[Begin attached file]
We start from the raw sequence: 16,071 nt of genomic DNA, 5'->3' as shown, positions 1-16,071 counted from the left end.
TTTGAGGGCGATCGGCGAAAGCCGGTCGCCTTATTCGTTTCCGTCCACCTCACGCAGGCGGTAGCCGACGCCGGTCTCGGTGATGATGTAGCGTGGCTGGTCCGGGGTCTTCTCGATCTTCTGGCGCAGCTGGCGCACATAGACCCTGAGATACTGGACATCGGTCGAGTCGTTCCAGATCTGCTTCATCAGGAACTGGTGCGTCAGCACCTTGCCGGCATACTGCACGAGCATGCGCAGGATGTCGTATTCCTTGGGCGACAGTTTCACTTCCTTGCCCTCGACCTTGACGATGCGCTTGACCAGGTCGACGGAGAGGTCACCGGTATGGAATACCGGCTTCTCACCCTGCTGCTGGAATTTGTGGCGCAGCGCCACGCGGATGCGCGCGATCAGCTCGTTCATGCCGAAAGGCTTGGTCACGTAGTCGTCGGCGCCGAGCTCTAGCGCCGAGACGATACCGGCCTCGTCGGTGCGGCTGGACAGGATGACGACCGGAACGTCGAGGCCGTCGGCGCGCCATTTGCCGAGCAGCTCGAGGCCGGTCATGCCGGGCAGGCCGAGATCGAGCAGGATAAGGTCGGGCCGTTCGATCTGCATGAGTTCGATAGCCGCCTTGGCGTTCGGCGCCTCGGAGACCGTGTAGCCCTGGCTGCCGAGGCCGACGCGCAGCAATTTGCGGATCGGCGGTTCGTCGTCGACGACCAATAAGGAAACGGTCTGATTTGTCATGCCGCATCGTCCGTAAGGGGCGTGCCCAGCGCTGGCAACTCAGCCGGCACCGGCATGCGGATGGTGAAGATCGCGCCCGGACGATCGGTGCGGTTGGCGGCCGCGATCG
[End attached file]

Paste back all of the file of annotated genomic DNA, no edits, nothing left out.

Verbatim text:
We start from the raw sequence: 16,071 nt of genomic DNA, 5'->3' as shown, positions 1-16,071 counted from the left end.
TTTGAGGGCGATCGGCGAAAGCCGGTCGCCTTATTCGTTTCCGTCCACCTCACGCAGGCGGTAGCCGACGCCGGTCTCGGTGATGATGTAGCGTGGCTGGTCCGGGGTCTTCTCGATCTTCTGGCGCAGCTGGCGCACATAGACCCTGAGATACTGGACATCGGTCGAGTCGTTCCAGATCTGCTTCATCAGGAACTGGTGCGTCAGCACCTTGCCGGCATACTGCACGAGCATGCGCAGGATGTCGTATTCCTTGGGCGACAGTTTCACTTCCTTGCCCTCGACCTTGACGATGCGCTTGACCAGGTCGACGGAGAGGTCACCGGTATGGAATACCGGCTTCTCACCCTGCTGCTGGAATTTGTGGCGCAGCGCCACGCGGATGCGCGCGATCAGCTCGTTCATGCCGAAAGGCTTGGTCACGTAGTCGTCGGCGCCGAGCTCTAGCGCCGAGACGATACCGGCCTCGTCGGTGCGGCTGGACAGGATGACGACCGGAACGTCGAGGCCGTCGGCGCGCCATTTGCCGAGCAGCTCGAGGCCGGTCATGCCGGGCAGGCCGAGATCGAGCAGGATAAGGTCGGGCCGTTCGATCTGCATGAGTTCGATAGCCGCCTTGGCGTTCGGCGCCTCGGAGACCGTGTAGCCCTGGCTGCCGAGGCCGACGCGCAGCAATTTGCGGATCGGCGGTTCGTCGTCGACGACCAATAAGGAAACGGTCTGATTTGTCATGCCGCATCGTCCGTAAGGGGCGTGCCCAGCGCTGGCAACTCAGCCGGCACCGGCATGCGGATGGTGAAGATCGCGCCCGGACGATCGGTGCGGTTGGCGGCCGCGATCG